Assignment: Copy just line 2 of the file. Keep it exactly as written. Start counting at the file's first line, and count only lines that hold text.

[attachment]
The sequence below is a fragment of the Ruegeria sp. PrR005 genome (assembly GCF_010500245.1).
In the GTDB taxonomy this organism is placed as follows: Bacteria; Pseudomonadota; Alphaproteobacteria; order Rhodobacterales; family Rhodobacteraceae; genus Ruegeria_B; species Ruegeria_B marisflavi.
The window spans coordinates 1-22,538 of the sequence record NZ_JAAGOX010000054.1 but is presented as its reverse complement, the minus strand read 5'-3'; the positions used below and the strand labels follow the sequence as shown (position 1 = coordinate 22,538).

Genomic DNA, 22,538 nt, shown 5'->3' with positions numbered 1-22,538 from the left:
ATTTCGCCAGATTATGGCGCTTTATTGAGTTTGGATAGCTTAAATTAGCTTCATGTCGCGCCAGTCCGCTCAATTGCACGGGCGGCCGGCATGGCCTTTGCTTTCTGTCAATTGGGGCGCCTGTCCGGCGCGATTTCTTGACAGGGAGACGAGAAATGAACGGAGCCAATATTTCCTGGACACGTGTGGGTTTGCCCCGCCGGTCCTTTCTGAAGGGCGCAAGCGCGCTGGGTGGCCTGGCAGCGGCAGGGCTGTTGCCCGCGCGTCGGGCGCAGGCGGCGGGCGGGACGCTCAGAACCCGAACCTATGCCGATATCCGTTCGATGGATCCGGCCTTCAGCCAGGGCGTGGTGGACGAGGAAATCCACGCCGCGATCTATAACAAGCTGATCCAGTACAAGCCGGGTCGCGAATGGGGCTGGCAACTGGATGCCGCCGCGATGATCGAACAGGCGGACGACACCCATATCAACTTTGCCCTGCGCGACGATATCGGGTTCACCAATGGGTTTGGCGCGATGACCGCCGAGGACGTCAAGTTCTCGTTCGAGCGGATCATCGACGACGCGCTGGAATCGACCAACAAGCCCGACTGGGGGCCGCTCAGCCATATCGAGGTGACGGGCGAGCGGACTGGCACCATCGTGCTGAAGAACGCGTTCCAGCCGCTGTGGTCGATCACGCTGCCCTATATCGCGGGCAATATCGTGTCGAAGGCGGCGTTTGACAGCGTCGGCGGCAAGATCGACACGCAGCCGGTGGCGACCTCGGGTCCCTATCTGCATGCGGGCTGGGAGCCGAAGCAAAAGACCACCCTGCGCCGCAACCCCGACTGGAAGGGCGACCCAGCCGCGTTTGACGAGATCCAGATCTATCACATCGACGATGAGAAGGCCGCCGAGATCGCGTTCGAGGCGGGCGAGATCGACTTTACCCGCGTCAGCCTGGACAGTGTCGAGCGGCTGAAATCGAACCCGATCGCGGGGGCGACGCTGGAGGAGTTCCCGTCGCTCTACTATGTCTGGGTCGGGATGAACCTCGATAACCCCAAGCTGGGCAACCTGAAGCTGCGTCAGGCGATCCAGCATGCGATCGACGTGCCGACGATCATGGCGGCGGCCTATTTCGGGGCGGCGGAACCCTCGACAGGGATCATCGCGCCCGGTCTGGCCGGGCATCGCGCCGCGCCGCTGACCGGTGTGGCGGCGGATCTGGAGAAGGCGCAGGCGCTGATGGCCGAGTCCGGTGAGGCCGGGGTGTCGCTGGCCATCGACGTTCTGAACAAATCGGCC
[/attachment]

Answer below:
In the GTDB taxonomy this organism is placed as follows: Bacteria; Pseudomonadota; Alphaproteobacteria; order Rhodobacterales; family Rhodobacteraceae; genus Ruegeria_B; species Ruegeria_B marisflavi.